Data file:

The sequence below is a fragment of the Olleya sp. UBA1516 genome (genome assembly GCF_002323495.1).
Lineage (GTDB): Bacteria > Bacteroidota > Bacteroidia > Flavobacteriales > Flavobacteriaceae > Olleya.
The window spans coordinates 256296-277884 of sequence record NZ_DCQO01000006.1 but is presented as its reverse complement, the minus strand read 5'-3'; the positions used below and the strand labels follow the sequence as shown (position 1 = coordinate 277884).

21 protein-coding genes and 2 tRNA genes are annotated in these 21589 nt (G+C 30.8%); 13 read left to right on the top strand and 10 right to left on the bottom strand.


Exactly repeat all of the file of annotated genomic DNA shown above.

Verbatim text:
The sequence below is a fragment of the Olleya sp. UBA1516 genome (genome assembly GCF_002323495.1).
Lineage (GTDB): Bacteria > Bacteroidota > Bacteroidia > Flavobacteriales > Flavobacteriaceae > Olleya.
The window spans coordinates 256296-277884 of sequence record NZ_DCQO01000006.1 but is presented as its reverse complement, the minus strand read 5'-3'; the positions used below and the strand labels follow the sequence as shown (position 1 = coordinate 277884).

21 protein-coding genes and 2 tRNA genes are annotated in these 21589 nt (G+C 30.8%); 13 read left to right on the top strand and 10 right to left on the bottom strand.